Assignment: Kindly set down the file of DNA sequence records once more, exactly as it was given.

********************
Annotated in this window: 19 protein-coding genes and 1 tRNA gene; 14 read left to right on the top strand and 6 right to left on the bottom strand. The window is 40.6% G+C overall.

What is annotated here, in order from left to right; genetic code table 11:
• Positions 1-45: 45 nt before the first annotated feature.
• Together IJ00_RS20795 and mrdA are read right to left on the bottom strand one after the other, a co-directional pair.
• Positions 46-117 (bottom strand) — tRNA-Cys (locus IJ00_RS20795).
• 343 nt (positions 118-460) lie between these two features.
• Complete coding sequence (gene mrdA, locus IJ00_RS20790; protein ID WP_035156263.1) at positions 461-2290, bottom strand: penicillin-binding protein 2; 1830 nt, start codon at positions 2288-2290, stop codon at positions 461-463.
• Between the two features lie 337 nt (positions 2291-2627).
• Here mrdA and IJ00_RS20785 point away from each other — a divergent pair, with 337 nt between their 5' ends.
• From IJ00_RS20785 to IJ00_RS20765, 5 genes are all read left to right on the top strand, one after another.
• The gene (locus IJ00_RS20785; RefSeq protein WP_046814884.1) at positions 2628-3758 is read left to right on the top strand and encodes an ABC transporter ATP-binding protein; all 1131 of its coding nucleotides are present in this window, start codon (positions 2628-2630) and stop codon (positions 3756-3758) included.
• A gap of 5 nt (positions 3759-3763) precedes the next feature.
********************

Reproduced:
Annotated in this window: 19 protein-coding genes and 1 tRNA gene; 14 read left to right on the top strand and 6 right to left on the bottom strand. The window is 40.6% G+C overall.

What is annotated here, in order from left to right; genetic code table 11:
• Positions 1-45: 45 nt before the first annotated feature.
• Together IJ00_RS20795 and mrdA are read right to left on the bottom strand one after the other, a co-directional pair.
• Positions 46-117 (bottom strand) — tRNA-Cys (locus IJ00_RS20795).
• 343 nt (positions 118-460) lie between these two features.
• Complete coding sequence (gene mrdA, locus IJ00_RS20790; protein ID WP_035156263.1) at positions 461-2290, bottom strand: penicillin-binding protein 2; 1830 nt, start codon at positions 2288-2290, stop codon at positions 461-463.
• Between the two features lie 337 nt (positions 2291-2627).
• Here mrdA and IJ00_RS20785 point away from each other — a divergent pair, with 337 nt between their 5' ends.
• From IJ00_RS20785 to IJ00_RS20765, 5 genes are all read left to right on the top strand, one after another.
• The gene (locus IJ00_RS20785; RefSeq protein WP_046814884.1) at positions 2628-3758 is read left to right on the top strand and encodes an ABC transporter ATP-binding protein; all 1131 of its coding nucleotides are present in this window, start codon (positions 2628-2630) and stop codon (positions 3756-3758) included.
• A gap of 5 nt (positions 3759-3763) precedes the next feature.